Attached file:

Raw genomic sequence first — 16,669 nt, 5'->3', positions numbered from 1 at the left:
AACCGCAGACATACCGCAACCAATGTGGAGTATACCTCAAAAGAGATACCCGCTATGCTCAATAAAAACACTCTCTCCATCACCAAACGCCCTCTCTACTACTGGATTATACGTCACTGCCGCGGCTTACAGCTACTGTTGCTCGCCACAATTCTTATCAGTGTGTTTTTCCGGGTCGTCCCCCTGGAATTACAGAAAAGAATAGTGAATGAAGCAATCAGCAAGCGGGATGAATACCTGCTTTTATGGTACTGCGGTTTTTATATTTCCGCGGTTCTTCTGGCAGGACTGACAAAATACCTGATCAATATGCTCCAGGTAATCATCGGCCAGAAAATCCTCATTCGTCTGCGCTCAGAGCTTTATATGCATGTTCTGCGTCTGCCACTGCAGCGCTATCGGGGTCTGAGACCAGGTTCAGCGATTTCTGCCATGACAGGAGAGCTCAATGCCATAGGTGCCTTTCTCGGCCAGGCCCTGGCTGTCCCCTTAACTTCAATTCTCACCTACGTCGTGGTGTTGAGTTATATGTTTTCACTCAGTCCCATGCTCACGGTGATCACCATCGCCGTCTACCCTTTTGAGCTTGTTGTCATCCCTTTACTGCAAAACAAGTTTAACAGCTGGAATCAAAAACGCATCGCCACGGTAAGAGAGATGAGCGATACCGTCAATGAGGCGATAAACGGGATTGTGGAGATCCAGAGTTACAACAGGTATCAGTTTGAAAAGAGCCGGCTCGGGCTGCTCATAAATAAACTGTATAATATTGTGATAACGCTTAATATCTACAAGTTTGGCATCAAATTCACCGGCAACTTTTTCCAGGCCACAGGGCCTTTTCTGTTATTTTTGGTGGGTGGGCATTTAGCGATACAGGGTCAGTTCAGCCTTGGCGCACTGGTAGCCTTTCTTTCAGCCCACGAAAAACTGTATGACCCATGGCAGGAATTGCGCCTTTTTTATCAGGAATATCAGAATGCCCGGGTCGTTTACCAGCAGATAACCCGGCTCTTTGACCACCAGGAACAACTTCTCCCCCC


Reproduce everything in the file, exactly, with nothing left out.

Raw genomic sequence first — 16,669 nt, 5'->3', positions numbered from 1 at the left:
AACCGCAGACATACCGCAACCAATGTGGAGTATACCTCAAAAGAGATACCCGCTATGCTCAATAAAAACACTCTCTCCATCACCAAACGCCCTCTCTACTACTGGATTATACGTCACTGCCGCGGCTTACAGCTACTGTTGCTCGCCACAATTCTTATCAGTGTGTTTTTCCGGGTCGTCCCCCTGGAATTACAGAAAAGAATAGTGAATGAAGCAATCAGCAAGCGGGATGAATACCTGCTTTTATGGTACTGCGGTTTTTATATTTCCGCGGTTCTTCTGGCAGGACTGACAAAATACCTGATCAATATGCTCCAGGTAATCATCGGCCAGAAAATCCTCATTCGTCTGCGCTCAGAGCTTTATATGCATGTTCTGCGTCTGCCACTGCAGCGCTATCGGGGTCTGAGACCAGGTTCAGCGATTTCTGCCATGACAGGAGAGCTCAATGCCATAGGTGCCTTTCTCGGCCAGGCCCTGGCTGTCCCCTTAACTTCAATTCTCACCTACGTCGTGGTGTTGAGTTATATGTTTTCACTCAGTCCCATGCTCACGGTGATCACCATCGCCGTCTACCCTTTTGAGCTTGTTGTCATCCCTTTACTGCAAAACAAGTTTAACAGCTGGAATCAAAAACGCATCGCCACGGTAAGAGAGATGAGCGATACCGTCAATGAGGCGATAAACGGGATTGTGGAGATCCAGAGTTACAACAGGTATCAGTTTGAAAAGAGCCGGCTCGGGCTGCTCATAAATAAACTGTATAATATTGTGATAACGCTTAATATCTACAAGTTTGGCATCAAATTCACCGGCAACTTTTTCCAGGCCACAGGGCCTTTTCTGTTATTTTTGGTGGGTGGGCATTTAGCGATACAGGGTCAGTTCAGCCTTGGCGCACTGGTAGCCTTTCTTTCAGCCCACGAAAAACTGTATGACCCATGGCAGGAATTGCGCCTTTTTTATCAGGAATATCAGAATGCCCGGGTCGTTTACCAGCAGATAACCCGGCTCTTTGACCACCAGGAACAACTTCTCCCCCC